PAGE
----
Summary: We can know beyond a Shadow of a Doubt that God keeps His promises.
Have you ever been around someone you think you know really well, and suddenly they do something totally out of character?
It may be something good or it may be something bad. If you’re married, you’ve no doubt had that happen! Or maybe we’ve stereotyped somebody and found out they’re nothing like what we thought.
A tough looking biker cuddles a kitten; a sweet teenage girl erupts in a string of obscenities. It’s so unexpected. It’s unsettling.
That’s the kind of reaction I had when I first read this passage. It is such a violent, gruesome ritual. “What kind of a God would come up with such a gory ritual?” It seemed pretty disgusting to me, to be honest.
Most of us tend to avoid such passages, because they are confusing and unsettling. But I’ve discovered that if I find out what is happening in these confusing passages, I often gain a deeper understanding of who God is and of His relationship to us.
As we look at this passage more carefully, I think we will make just such a discovery.
Abram had been waiting several years for God to fulfill His promise that Abram would have so many descendants, they couldn’t be numbred.
Abram was 75 when God made that promise back in chapter 12
But at 75, he had left his home and family and moved to a strange place because God had told him to do so.
And he had waited for God’s promise to come true
And he waited. And he waited.
In the next chapter we’re told he was 86, and we don’t really know how much time there was between the two chapters, but it had probably been several years.
Most of you know that it was shameful in that culture not to have children.
All their lives, Abram and Sarai had endured that shame
What joy Abram had had when God had made this wonderful promise, that not only would they have a child, but that their descendents would become a great nation.
But God appears to Abram again, and Abram is ticked!
You can hear the anguish in his voice as he says,
"Sovereign Lord, what good will your reward do me, since I have no children? … You have given me no children, and one of my slaves will inherit my property."
Have you been in Abram’s shoes?
“Lord, You promised you would give me: ____” a job or children or … but where is it?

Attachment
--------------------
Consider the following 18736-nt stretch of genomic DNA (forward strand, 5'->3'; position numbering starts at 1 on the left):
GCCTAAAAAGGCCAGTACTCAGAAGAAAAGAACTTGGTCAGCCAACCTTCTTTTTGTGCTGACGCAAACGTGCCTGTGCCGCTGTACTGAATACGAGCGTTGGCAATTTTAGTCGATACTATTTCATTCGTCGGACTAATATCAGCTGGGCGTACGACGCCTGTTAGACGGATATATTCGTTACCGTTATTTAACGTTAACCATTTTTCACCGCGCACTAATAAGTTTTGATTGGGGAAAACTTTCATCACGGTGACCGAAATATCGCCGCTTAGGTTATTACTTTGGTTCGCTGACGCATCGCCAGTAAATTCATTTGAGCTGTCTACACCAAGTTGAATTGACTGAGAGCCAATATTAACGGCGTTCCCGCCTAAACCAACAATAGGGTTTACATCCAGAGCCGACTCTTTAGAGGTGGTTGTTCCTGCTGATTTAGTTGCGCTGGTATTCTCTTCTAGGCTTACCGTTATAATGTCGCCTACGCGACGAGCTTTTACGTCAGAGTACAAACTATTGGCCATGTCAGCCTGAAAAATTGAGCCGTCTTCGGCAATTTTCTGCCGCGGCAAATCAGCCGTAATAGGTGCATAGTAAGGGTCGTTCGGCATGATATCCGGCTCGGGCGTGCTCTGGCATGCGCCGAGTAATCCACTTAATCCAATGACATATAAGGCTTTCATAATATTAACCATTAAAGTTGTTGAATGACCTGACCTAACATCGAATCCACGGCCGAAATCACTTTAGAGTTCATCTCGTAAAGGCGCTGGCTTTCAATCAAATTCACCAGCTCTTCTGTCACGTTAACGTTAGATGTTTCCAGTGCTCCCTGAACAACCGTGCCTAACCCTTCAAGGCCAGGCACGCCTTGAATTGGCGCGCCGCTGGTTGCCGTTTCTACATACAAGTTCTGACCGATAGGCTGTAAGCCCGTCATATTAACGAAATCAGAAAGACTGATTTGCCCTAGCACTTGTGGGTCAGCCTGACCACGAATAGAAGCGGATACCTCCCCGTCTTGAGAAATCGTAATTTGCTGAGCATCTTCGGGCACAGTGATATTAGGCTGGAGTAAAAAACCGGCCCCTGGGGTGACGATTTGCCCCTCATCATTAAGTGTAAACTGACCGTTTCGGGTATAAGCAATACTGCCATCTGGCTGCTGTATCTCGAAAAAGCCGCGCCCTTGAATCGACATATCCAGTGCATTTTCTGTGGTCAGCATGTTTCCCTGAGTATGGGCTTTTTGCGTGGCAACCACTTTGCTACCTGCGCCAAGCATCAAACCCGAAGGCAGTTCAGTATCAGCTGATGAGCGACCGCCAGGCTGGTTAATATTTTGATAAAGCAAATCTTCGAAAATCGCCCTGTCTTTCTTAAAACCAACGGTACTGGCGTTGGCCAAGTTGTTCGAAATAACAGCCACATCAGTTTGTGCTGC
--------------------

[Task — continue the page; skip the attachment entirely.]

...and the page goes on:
I trusted You – & You haven’t come through
Have you questioned his care for you?
Have you doubted his love?
Abram did – and dared to voice his frustration and his doubt to God.
He asks very pointedly, “How can I KNOW that you’re going to fulfill your promise?”
In answer to that question, God tells Abram to bring five animals to him
Abram apparently knows just what to do
And he takes the animals, and cuts up the large ones, and lays the halves across from each other with a space in between.
Again, Abram waits, chasing the vultures away.
He falls into an exhausted sleep and the Lord reveals the future of Israel – a nation which of course didn’t exist at the time – to Abram
It isn’t a rosy picture
The Lord reveals how Abram’s descendants will be enslaved in Egypt
But also how He will free them from bondage and eventually give them the land on which Abram is standing.
Then “a smoking firepot and a flaming torch” pass between the halves of the animals and God repeats His promise to give Abram and his descendants the lands of many of the tribes of Canaan.
What on earth is going on? Why the gory ritual? And God does all this AFTER Abraham believed what God says (v 6)
First of all, God didn’t invent this ritual.
It was very common between nations who had made a covenant with one another.
There were all kinds of covenants, but the one that is most like the covenant between God and Abram was what we call a “Suzerainty Covenant”
A Suzerain was the King of a tribe or nation which had just conquered another tribe
When one tribe conquered another, an official document (sort of like a treaty), called a covenant, would be drawn up between them.
Obviously, the winners pretty much got to write the terms of the agreement.
The Losers became the Vassals, that is, they would come under the authority – and the protection – of the Suzerain.
The vassal would normally pay large sums of money to the Suzerain
And the Suzerain would protect the Vassal from anybody else who tried to attack it.
So the covenant established an ongoing relationship
In order to insure that the agreement would be upheld, a covenant would be drawn up